THIS and that to chew on over lunch:
Big football season
due in college ranks
Football season is finally here. I don't know about you, but there aren't a whole lot of things I like more than college football. Beats the staid NFL, hands down.
In college, if you lose a game you can almost forget about playing for the national title. Now that's pressure.
Nowhere will that be more evident than Saturday in State College, Pa., when Dick Tomey takes his Arizona Wildcats into Happy Valley to play Joe Paterno's Penn State Nittany Lions.
The two teams are ranked Nos. 3 and 4, respectively, and both have legitimate shots at playing for the national championship in January.
We saw first-hand last season how good Arizona can be. It took all of what, 15 seconds, to see how explosive that team is.
Granted, Chris McAlister, who ran back the opening kickoff for a touchdown against UH, is playing in the NFL. But the UA offense, led by quarterbacks Ortege Jenkins and Keith Smith, can put points up in a hurry.
Penn State's defense will have to bring its A game to stop the 'Cats.
It'll be a great game, especially for the opener of what should be a great season.
Locally, the high schools kick it off for real this weekend.
St. Louis, the best team in the state, is playing in Utah, but the OIA has a full slate of games set and Punahou meets Kamehameha in the ILH season opener.
Hawaii will have a full-on state football playoff for the first time this season.
I feel kind of bad for the ILH teams, however. If St. Louis' bludgeoning of a team from Alaska is any indication, the Crusaders will march through their conference with little trouble.
Too bad, because the second place team in that league will likely be one of the top four teams in the state, if not one of the top three. Yet, that team will not get a playoff bid.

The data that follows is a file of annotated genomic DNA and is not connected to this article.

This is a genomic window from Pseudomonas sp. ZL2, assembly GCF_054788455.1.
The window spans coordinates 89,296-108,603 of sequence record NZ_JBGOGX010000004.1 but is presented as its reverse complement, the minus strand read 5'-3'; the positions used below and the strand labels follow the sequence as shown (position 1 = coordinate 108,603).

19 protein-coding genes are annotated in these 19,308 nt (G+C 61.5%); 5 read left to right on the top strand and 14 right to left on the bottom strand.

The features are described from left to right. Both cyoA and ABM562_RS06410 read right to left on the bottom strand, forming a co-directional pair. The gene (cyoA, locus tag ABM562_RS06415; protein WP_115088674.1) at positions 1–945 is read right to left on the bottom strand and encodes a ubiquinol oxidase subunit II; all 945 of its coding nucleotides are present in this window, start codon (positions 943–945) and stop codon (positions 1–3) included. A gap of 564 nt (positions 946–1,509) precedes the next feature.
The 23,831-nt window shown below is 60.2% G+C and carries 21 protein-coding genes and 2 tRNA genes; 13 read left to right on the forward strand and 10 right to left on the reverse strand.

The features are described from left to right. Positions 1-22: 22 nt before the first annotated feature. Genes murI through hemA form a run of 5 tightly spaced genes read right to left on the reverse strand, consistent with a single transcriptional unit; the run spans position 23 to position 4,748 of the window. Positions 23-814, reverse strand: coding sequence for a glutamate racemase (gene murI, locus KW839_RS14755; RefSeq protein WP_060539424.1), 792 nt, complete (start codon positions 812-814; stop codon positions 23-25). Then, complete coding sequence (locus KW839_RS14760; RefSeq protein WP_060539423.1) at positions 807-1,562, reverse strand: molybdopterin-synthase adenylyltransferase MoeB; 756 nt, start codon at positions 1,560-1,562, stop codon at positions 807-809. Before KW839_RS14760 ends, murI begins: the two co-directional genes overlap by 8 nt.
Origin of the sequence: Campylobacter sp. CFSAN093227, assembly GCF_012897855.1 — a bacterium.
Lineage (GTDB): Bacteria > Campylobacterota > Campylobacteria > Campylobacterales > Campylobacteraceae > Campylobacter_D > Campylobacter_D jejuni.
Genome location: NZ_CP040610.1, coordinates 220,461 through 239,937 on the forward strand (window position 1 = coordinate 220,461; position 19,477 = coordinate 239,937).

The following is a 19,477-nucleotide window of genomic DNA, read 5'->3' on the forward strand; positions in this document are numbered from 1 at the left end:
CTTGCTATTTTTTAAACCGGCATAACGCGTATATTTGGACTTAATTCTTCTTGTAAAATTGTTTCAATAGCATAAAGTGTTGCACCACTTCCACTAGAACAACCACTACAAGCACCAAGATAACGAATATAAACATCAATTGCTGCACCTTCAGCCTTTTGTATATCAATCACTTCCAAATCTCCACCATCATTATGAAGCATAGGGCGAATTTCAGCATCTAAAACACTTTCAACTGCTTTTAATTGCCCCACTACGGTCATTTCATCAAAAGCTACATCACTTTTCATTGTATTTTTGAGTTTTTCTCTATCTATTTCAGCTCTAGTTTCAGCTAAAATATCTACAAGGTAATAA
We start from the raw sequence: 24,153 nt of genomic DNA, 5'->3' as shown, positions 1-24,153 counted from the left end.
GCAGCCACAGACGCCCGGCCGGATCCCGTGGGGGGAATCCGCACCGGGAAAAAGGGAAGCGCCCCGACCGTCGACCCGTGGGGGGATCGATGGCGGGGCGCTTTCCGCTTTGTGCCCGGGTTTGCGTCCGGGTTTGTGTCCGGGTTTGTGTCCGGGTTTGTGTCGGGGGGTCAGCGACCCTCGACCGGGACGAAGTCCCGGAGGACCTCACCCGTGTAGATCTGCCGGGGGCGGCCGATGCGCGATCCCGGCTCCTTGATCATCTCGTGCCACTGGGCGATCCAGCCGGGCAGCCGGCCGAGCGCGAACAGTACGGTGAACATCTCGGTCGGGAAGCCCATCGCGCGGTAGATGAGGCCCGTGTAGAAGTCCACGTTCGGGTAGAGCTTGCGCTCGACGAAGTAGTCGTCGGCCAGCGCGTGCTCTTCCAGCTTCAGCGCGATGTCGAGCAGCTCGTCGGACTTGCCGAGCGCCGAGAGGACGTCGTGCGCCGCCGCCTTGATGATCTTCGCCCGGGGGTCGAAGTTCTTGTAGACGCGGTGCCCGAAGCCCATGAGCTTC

Four OIA teams, on the other hand, will be in the running.
That's not exactly right, but that's the way it is.
As Keith Amemiya, chief of the Hawaii High School Athletic Association explains it, the number of league berths in all of the state tournaments -- regardless of sport -- is determined by the size of your conference.
The OIA has 21 football-playing schools, so they get the most berths, as they do in the other state tourneys.
"The athletic directors decided they'd apply the same formula (for football playoffs)," Amemiya said.
"This is a concern that's been raised in other tournaments as well. It'll be evaluated and could change next year."
If the HHSAA decides to stick with an eight-team format, the OIA should have three spots in the playoffs. The ILH should have two.
Oceanic Cable begins a series of half-hour programs tomorrow night, focusing on the America's Cup challenge.
Hawaii will have an entry in the Louis Vuitton Cup, the Abracadabra 2000.
I got a chance to watch tomorrow's opening episode, thanks to Kaneohe Yacht Club commodore Bill Riddle, who also is a sales executive at Oceanic. It's an impressive, fun production.
You'll get a look at all 13 challenger teams during the series, including Aloha Racing's Abracadabra.
The shows will air each Thursday at 10 p.m. on Oceanic channel 16.